After receiving any grade for any submission, a student has 24 hours to respond to the instructor with any disputes in an email with the subject “Grade Dispute”. Such a response must enumerate a specific set of disputed items for the submission and provide evidence that each item was improperly graded. The instructor will then completely regrade the entire submission, including both the disputed items as well as non-disputed items, with the potential for all aspects of the grade to change.
Department and University Policies
Department of Computer Science Code of Conduct
The Department of Computer Science is committed to providing and maintaining a supportive educational environment for all. We strive to be welcoming and inclusive, respect privacy and confidentiality, behave respectfully and courteously, and practice intellectual honesty. Disruptive behaviors (such as physical or emotional harassment, dismissive attitudes, and abuse of department resources) will not be tolerated. The complete Code of Conduct is available on our department web site. We expect that you will adhere to this code, as well as the UA Student Code of Conduct, while you are a member of this class.
Classroom Behavior Policy
To foster a positive learning environment, students and instructors have a shared responsibility. We want a safe, welcoming, and inclusive environment where all of us feel comfortable with each other and where we can challenge ourselves to succeed. To that end, our focus is on the tasks at hand and not on extraneous activities (e.g., texting, chatting, reading a newspaper, making phone calls, web surfing, etc.).
Students are asked to refrain from disruptive conversations with people sitting around them during lecture.
Some learning styles are best served by using personal electronics, such as laptops and iPads. Nevertheless, these devices can be distracting to other learners. While all students are welcome to use personal electronics in class, they must be used in a way that does not disrupt either the instructor or other students’ experience.
Students observed engaging in disruptive activity will be asked to cease this behavior. Those who continue to disrupt the class will be asked to leave lecture or discussion and may be reported to the Dean of Students.
All people have the right to be addressed and referred to in accordance with their personal identity. In this class, we will have the chance to indicate the name that we prefer to be called and, if we choose, to identify pronouns with which we would like to be addressed. I will do my best to address and refer to all students accordingly and support classmates in doing so as well.
Threatening Behavior Policy
The UA Threatening Behavior by Students Policy prohibits threats of physical harm to any member of the University community, including to oneself. See http://policy.arizona.edu/education-and-student-affairs/threatening-behavior-students.
While the instructor does not intend to include topics and/or course material includes content that are explicit or offensive in any way. The instructor will make every effort to provide advance notice when such materials may potentially be or potentially violate this intent. Please contact the instructor to discuss any content-related concerns, as alternative materials may be available.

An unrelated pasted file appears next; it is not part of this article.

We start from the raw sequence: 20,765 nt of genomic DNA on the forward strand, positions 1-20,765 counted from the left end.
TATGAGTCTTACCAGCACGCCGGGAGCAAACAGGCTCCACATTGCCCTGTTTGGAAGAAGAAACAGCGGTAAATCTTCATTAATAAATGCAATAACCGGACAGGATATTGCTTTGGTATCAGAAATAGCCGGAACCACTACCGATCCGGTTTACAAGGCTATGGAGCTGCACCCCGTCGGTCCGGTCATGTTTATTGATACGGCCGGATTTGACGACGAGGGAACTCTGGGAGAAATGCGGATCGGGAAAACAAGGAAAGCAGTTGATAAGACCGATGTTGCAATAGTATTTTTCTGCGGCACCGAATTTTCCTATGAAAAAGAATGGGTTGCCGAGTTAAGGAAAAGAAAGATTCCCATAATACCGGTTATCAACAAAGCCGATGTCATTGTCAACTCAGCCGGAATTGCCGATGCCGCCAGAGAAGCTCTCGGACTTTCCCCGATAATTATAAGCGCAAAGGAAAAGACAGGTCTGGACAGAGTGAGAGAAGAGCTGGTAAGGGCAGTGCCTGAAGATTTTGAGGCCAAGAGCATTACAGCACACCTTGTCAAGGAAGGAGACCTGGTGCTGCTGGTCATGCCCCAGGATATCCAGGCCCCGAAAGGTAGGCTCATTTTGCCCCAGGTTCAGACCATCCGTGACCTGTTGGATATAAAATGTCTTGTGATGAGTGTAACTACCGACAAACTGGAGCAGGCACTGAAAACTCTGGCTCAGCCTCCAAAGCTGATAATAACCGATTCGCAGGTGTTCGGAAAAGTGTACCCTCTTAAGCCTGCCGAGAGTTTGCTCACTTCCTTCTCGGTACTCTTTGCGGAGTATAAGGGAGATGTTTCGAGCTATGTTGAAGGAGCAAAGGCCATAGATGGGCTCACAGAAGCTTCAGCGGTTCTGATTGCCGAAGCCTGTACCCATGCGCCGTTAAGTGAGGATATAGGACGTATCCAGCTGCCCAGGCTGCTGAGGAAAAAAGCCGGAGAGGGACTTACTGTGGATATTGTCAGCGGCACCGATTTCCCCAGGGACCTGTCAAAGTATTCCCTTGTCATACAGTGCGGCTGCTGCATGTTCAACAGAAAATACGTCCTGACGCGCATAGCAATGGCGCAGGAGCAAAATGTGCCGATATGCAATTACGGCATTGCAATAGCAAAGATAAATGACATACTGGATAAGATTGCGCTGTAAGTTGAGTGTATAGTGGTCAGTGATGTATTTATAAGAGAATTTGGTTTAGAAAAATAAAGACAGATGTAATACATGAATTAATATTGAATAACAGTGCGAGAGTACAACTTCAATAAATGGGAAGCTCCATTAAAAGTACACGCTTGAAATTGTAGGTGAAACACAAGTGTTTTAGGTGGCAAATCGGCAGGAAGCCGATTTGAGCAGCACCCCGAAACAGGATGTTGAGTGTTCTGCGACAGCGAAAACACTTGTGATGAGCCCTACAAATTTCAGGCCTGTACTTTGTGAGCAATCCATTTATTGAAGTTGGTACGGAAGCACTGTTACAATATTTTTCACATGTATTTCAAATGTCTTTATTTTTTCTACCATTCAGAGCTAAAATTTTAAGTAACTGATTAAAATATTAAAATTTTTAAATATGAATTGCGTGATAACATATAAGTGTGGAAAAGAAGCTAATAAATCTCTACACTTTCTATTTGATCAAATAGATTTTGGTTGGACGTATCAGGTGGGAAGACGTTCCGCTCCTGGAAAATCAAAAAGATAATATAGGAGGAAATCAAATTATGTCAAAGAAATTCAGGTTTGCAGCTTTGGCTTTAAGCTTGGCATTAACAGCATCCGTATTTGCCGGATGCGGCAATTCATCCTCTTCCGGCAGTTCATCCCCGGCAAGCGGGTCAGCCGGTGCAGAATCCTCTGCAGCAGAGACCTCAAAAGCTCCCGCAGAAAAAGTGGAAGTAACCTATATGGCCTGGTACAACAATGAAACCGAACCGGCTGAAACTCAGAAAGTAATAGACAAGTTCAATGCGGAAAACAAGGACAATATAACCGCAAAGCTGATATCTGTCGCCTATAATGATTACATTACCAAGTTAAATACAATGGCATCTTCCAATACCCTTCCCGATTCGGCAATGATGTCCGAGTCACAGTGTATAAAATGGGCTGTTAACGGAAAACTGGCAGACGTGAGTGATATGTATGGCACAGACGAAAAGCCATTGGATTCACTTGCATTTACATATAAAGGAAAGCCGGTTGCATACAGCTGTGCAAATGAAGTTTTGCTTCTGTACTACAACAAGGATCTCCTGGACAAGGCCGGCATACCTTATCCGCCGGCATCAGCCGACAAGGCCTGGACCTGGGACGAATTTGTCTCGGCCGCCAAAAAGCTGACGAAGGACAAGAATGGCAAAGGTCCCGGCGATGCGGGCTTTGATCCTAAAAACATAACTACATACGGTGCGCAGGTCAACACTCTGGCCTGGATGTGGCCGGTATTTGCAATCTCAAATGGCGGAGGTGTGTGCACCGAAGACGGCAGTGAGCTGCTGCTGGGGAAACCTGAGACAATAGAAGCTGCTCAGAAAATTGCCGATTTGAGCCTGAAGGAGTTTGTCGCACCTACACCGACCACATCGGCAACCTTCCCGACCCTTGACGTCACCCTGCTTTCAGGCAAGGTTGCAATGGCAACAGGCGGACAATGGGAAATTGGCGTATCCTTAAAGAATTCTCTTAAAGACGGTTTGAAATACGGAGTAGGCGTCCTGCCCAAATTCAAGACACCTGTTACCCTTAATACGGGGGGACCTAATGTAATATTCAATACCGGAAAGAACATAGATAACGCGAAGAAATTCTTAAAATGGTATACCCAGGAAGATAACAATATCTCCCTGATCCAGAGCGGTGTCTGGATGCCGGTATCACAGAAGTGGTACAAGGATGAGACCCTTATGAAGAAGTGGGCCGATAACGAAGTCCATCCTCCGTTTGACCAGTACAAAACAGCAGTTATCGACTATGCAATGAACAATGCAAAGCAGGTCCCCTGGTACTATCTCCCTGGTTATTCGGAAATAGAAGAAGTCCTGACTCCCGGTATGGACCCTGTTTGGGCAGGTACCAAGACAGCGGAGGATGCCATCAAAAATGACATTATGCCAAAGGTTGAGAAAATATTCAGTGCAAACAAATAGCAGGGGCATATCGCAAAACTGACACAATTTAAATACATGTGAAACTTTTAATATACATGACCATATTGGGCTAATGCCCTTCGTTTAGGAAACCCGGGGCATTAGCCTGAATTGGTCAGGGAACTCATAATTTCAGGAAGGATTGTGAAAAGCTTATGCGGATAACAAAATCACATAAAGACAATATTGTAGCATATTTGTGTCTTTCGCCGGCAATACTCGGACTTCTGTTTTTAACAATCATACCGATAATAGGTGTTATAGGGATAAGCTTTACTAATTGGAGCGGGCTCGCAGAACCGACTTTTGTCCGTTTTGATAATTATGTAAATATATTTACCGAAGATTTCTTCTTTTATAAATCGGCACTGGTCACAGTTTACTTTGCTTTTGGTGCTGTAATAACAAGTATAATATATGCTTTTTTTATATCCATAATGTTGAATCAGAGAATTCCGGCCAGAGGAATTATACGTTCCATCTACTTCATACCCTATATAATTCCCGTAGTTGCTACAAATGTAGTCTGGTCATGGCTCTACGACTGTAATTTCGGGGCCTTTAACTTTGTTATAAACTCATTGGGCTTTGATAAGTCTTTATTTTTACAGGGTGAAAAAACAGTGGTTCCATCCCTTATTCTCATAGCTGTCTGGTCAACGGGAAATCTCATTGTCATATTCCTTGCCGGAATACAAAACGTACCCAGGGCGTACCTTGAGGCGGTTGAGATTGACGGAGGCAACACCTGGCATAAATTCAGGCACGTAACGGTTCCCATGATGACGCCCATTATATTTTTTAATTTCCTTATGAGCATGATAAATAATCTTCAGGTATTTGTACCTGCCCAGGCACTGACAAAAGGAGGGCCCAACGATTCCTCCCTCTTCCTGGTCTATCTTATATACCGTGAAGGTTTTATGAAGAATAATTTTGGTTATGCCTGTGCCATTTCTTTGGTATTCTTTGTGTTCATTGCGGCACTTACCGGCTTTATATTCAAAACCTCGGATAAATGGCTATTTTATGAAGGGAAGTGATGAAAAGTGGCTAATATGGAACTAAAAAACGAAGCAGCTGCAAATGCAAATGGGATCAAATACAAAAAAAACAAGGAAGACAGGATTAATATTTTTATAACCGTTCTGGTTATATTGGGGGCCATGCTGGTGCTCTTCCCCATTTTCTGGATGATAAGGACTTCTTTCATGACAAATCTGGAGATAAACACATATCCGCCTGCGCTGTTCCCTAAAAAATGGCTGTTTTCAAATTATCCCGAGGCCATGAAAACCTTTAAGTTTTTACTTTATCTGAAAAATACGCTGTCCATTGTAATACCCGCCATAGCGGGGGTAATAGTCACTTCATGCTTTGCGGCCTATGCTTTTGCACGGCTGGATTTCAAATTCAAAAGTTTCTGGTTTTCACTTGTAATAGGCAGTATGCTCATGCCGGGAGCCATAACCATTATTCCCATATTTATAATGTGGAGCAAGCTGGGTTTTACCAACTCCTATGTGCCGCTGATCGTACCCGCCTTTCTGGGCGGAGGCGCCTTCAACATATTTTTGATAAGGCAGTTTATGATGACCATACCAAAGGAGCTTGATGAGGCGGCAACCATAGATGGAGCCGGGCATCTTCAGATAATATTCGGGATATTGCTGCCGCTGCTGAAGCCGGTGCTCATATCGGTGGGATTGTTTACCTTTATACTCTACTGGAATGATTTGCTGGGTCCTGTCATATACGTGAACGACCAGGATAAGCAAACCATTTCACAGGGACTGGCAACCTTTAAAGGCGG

Accessibility and Accommodations
The Disability Resources Offices provides guidelines regarding accessibility and accommodations: http://drc.arizona.edu/instructors/syllabus-statement.
Code of Academic Integrity
Students are encouraged to share intellectual views and discuss freely the principles and applications of course materials. However, graded work/exercises must be the product of independent effort unless otherwise instructed. Students are expected to adhere to the UA Code of Academic Integrity as described in the UA General Catalog. See https://deanofstudents.arizona.edu/policies/code-academic-integrity.
The University Libraries have some excellent tips for avoiding plagiarism, available at http://new.library.arizona.edu/research/citing/plagiarism. Publicly available sources for code or other material, in small amounts, may be freely used if appropriately attributed. A good rule of thumb: when in doubt about whether the use of small snippets of code not your own in a programming assignment is allowed, first ask the instructor.
Selling class notes and/or other course materials to other students or to a third party for resale is not permitted without the instructor’s express written consent. Violations to this and other course rules are subject to the Code of Academic Integrity and may result in course sanctions. Additionally, students who use D2L or UA e-mail to sell or buy these copyrighted materials are subject to Code of Conduct Violations for misuse of student e-mail addresses. This conduct may also constitute copyright infringement.
UA Nondiscrimination and Anti-harassment Policy
The University is committed to creating and maintaining an environment free of discrimination; see http://policy.arizona.edu/human-resources/nondiscrimination-and-anti-harassment-policy
Our classroom is a place where everyone is encouraged to express well-formed opinions and their reasons for those opinions. We also want to create a tolerant and open environment where such opinions can be expressed without resorting to bullying or discrimination of others.
Additional Resources for Students
UA Academic policies and procedures are available at http://catalog.arizona.edu/policies
Student Assistance and Advocacy information is available at https://deanofstudents.arizona.edu/support/student-assistance
Confidentiality of Student Records
The University of Arizona sits on the original homelands of indigenous peoples who have stewarded this land since time immemorial. Aligning with the university’s core value of a diverse and inclusive community, it is an institutional responsibility to recognize and acknowledge the people, culture, and history that make up the Wildcat community. At the institutional level, it is important to be proactive in broadening awareness throughout campus to ensure our students feel represented and valued.
Subject to Change Statement
Information contained in the course syllabus, other than the grade and absence policy, may be subject to change with advance notice, as deemed appropriate by the instructor.